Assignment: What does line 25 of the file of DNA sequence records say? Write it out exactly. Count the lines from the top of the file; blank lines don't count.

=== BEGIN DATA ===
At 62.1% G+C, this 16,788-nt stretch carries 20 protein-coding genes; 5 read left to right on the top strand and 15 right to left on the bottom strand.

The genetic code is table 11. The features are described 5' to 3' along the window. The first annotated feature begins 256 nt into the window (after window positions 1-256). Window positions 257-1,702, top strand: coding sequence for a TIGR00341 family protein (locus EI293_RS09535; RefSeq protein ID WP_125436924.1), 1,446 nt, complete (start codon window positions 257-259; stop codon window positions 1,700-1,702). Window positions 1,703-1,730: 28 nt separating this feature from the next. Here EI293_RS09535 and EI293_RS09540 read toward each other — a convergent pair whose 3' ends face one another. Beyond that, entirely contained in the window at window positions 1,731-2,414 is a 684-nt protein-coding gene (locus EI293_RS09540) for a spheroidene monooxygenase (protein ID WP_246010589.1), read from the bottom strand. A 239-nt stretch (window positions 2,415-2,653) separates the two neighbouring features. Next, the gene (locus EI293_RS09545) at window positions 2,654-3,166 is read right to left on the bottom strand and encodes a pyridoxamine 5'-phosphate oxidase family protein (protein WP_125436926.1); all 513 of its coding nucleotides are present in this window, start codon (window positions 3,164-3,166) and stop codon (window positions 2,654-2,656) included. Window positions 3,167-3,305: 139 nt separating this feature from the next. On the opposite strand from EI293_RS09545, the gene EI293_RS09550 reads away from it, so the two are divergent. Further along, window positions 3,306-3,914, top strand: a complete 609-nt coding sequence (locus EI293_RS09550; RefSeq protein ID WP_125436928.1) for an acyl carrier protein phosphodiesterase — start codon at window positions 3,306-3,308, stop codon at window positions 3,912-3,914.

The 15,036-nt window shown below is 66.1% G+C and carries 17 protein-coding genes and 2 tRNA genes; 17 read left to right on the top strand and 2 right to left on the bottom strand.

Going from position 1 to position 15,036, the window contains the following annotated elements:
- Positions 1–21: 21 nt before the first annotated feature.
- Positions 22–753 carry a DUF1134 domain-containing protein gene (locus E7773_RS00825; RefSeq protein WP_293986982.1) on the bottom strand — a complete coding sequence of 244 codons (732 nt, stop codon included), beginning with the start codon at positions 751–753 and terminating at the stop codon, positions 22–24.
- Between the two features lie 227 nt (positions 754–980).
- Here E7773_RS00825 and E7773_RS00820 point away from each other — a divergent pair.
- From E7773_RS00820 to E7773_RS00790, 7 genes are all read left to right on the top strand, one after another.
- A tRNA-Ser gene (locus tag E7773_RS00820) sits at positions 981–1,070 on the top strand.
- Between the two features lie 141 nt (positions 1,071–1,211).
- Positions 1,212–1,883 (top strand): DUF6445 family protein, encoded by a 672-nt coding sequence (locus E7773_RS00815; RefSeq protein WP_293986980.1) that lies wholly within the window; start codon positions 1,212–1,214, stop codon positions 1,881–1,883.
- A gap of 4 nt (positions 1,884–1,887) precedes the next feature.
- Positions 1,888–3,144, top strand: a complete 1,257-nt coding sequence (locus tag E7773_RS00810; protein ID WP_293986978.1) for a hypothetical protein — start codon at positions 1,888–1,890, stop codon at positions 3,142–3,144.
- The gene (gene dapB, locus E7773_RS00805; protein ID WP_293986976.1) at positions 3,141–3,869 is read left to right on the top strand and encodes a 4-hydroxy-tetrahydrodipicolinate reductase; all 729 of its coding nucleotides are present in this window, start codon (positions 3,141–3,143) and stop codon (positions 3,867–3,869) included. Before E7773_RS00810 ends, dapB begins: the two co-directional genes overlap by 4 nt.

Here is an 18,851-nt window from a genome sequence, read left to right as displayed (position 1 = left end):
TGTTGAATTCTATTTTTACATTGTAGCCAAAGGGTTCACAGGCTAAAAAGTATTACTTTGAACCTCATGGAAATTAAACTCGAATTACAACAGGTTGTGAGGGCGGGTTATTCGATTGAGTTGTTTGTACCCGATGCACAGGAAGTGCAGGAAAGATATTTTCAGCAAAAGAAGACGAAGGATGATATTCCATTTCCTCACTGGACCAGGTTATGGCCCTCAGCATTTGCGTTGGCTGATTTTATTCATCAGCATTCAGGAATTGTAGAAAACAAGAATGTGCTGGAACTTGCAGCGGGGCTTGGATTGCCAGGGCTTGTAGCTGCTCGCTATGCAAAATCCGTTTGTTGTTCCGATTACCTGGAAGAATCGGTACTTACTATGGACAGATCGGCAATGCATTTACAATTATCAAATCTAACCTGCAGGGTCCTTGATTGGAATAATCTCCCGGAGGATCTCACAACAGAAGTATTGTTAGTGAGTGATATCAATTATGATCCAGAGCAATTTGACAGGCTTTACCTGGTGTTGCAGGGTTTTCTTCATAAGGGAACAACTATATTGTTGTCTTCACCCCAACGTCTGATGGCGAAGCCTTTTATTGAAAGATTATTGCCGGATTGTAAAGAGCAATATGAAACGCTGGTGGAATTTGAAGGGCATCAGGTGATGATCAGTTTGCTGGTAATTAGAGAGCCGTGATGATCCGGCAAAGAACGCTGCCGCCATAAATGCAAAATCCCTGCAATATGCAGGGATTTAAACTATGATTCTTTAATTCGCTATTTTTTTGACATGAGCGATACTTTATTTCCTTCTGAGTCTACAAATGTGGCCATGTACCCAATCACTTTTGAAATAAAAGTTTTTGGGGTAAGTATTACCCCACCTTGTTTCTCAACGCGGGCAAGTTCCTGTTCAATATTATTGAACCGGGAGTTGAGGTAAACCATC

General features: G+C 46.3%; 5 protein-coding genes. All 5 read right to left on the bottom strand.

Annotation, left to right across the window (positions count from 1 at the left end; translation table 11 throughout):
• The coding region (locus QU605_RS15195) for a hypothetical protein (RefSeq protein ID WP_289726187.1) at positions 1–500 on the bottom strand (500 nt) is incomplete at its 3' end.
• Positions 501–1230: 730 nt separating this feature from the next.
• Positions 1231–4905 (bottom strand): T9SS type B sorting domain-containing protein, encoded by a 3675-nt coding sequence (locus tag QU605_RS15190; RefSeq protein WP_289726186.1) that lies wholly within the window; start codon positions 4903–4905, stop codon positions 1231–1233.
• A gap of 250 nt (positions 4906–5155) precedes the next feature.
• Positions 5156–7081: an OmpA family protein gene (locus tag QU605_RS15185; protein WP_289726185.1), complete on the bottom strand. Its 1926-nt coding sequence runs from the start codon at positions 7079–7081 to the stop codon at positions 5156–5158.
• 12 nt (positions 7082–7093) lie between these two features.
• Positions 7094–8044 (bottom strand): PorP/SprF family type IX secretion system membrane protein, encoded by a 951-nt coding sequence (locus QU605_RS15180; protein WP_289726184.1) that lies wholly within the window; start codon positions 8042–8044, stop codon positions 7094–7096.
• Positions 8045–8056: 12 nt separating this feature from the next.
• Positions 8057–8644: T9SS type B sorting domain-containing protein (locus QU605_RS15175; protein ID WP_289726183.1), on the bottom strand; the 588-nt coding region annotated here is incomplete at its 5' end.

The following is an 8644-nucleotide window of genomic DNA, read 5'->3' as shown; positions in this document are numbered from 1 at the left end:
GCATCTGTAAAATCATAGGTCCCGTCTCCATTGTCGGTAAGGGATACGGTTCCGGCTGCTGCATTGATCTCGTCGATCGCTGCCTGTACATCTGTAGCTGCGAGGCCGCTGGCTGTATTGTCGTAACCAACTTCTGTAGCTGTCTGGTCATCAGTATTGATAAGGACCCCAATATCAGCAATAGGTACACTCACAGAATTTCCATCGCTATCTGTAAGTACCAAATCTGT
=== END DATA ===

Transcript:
• 12 nt (positions 7082–7093) lie between these two features.